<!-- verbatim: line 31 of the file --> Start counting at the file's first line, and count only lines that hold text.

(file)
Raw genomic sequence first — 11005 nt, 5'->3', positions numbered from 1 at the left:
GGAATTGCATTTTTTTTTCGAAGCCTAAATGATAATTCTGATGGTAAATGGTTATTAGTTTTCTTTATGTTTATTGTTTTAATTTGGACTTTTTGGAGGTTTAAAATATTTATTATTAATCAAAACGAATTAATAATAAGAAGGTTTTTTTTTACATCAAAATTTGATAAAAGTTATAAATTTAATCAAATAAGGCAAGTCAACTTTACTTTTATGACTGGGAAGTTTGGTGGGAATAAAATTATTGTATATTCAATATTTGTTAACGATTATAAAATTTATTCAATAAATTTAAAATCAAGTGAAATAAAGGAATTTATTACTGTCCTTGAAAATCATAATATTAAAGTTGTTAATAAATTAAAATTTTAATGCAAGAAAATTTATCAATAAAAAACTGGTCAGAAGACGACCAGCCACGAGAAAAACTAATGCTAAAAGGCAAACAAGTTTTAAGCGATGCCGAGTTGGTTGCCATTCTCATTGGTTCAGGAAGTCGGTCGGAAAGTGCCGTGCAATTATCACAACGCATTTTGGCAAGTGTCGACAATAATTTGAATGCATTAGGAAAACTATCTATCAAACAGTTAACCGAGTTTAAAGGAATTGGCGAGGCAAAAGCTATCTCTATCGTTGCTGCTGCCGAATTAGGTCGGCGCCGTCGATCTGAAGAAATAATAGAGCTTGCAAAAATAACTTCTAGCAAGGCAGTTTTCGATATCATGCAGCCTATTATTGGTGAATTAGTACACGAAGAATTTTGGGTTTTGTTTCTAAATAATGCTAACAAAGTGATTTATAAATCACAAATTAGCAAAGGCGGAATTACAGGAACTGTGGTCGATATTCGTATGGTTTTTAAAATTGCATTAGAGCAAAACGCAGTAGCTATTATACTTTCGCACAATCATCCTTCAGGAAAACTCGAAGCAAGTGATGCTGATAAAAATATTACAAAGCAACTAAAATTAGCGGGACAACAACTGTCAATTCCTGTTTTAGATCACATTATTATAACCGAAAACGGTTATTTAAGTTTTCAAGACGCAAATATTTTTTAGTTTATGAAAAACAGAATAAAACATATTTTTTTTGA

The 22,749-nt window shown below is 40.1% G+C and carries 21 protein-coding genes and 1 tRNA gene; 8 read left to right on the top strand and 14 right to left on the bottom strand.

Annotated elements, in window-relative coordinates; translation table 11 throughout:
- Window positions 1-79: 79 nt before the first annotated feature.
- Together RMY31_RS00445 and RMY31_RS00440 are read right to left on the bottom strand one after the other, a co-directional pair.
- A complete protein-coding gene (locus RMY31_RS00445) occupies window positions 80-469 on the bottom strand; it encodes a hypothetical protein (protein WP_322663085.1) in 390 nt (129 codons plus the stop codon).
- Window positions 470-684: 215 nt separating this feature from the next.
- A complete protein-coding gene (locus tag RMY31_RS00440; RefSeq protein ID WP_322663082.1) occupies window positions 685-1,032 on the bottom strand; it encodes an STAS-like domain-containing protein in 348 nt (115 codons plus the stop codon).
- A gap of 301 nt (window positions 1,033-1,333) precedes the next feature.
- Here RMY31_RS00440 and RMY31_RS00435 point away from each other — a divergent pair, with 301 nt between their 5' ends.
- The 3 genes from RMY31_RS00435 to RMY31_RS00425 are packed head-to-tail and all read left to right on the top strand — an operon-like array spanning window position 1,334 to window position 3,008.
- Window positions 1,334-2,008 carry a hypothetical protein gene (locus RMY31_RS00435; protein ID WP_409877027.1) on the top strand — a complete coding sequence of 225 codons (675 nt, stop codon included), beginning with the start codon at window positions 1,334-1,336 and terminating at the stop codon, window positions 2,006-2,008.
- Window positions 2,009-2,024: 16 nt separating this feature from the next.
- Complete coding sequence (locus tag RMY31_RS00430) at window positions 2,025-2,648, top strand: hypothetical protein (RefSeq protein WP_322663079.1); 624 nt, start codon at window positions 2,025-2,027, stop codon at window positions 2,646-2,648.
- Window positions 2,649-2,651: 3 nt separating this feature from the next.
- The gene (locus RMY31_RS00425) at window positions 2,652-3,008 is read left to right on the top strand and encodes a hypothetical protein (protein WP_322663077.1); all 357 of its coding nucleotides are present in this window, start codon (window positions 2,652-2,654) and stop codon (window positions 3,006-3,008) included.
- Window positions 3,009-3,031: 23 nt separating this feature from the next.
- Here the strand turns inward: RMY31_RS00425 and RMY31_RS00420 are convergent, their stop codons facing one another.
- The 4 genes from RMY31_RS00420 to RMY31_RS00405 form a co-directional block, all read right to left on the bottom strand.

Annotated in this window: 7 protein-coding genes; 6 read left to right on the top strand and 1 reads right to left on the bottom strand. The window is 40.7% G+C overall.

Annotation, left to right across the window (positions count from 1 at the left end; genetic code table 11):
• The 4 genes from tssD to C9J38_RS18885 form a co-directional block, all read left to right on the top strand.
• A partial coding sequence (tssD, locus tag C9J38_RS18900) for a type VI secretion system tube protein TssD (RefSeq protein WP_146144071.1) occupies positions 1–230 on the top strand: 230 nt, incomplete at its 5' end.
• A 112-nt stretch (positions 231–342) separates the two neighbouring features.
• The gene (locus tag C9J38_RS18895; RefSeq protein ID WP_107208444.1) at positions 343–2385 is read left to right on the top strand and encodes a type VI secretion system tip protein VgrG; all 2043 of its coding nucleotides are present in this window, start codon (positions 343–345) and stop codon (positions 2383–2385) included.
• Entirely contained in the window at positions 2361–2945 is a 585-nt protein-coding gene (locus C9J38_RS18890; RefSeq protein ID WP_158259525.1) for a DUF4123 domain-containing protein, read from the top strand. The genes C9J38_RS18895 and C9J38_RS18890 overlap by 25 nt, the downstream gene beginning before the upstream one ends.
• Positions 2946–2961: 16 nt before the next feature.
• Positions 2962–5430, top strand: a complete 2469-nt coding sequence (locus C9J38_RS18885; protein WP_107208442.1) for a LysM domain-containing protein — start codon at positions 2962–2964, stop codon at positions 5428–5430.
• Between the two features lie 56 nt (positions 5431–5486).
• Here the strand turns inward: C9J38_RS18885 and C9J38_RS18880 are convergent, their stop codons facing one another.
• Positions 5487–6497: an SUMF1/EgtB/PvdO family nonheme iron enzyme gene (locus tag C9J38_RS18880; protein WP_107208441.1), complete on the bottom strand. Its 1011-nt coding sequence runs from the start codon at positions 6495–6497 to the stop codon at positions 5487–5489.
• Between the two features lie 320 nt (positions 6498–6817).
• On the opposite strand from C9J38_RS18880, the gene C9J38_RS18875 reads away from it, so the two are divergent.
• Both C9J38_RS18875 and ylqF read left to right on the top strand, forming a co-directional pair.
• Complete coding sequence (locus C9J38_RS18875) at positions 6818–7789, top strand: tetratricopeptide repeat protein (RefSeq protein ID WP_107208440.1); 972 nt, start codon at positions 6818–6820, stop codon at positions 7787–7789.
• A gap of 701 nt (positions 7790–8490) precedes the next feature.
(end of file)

• Here the strand turns inward: C9J38_RS18885 and C9J38_RS18880 are convergent, their stop codons facing one another.